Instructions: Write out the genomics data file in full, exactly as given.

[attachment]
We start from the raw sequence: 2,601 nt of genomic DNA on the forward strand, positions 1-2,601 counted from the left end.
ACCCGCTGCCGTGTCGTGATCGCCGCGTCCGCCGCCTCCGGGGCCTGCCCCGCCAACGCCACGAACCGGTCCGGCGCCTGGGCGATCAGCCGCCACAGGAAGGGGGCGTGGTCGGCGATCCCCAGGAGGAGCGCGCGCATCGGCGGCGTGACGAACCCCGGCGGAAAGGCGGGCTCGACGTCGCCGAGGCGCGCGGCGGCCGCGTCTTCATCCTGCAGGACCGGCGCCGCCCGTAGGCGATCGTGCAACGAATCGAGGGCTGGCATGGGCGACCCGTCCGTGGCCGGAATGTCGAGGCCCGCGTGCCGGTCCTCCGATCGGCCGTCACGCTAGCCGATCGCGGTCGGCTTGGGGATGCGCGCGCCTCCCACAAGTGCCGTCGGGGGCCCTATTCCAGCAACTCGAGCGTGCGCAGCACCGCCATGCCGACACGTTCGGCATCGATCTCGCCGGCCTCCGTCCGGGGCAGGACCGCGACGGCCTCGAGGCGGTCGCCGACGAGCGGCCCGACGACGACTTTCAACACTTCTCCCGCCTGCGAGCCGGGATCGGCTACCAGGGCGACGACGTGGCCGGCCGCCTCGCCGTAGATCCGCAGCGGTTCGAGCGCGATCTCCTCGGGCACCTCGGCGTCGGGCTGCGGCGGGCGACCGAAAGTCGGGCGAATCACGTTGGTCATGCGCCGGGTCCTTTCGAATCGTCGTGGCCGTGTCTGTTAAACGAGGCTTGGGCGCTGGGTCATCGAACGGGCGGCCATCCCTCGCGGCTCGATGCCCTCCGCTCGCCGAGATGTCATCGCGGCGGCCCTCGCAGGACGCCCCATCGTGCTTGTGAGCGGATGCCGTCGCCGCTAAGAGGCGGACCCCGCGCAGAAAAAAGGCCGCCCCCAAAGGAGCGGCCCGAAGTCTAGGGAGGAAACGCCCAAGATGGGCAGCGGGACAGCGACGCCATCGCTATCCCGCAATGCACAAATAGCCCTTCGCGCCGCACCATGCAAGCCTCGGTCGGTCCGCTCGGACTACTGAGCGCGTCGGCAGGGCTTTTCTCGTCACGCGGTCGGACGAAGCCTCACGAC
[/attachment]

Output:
We start from the raw sequence: 2,601 nt of genomic DNA on the forward strand, positions 1-2,601 counted from the left end.
ACCCGCTGCCGTGTCGTGATCGCCGCGTCCGCCGCCTCCGGGGCCTGCCCCGCCAACGCCACGAACCGGTCCGGCGCCTGGGCGATCAGCCGCCACAGGAAGGGGGCGTGGTCGGCGATCCCCAGGAGGAGCGCGCGCATCGGCGGCGTGACGAACCCCGGCGGAAAGGCGGGCTCGACGTCGCCGAGGCGCGCGGCGGCCGCGTCTTCATCCTGCAGGACCGGCGCCGCCCGTAGGCGATCGTGCAACGAATCGAGGGCTGGCATGGGCGACCCGTCCGTGGCCGGAATGTCGAGGCCCGCGTGCCGGTCCTCCGATCGGCCGTCACGCTAGCCGATCGCGGTCGGCTTGGGGATGCGCGCGCCTCCCACAAGTGCCGTCGGGGGCCCTATTCCAGCAACTCGAGCGTGCGCAGCACCGCCATGCCGACACGTTCGGCATCGATCTCGCCGGCCTCCGTCCGGGGCAGGACCGCGACGGCCTCGAGGCGGTCGCCGACGAGCGGCCCGACGACGACTTTCAACACTTCTCCCGCCTGCGAGCCGGGATCGGCTACCAGGGCGACGACGTGGCCGGCCGCCTCGCCGTAGATCCGCAGCGGTTCGAGCGCGATCTCCTCGGGCACCTCGGCGTCGGGCTGCGGCGGGCGACCGAAAGTCGGGCGAATCACGTTGGTCATGCGCCGGGTCCTTTCGAATCGTCGTGGCCGTGTCTGTTAAACGAGGCTTGGGCGCTGGGTCATCGAACGGGCGGCCATCCCTCGCGGCTCGATGCCCTCCGCTCGCCGAGATGTCATCGCGGCGGCCCTCGCAGGACGCCCCATCGTGCTTGTGAGCGGATGCCGTCGCCGCTAAGAGGCGGACCCCGCGCAGAAAAAAGGCCGCCCCCAAAGGAGCGGCCCGAAGTCTAGGGAGGAAACGCCCAAGATGGGCAGCGGGACAGCGACGCCATCGCTATCCCGCAATGCACAAATAGCCCTTCGCGCCGCACCATGCAAGCCTCGGTCGGTCCGCTCGGACTACTGAGCGCGTCGGCAGGGCTTTTCTCGTCACGCGGTCGGACGAAGCCTCACGAC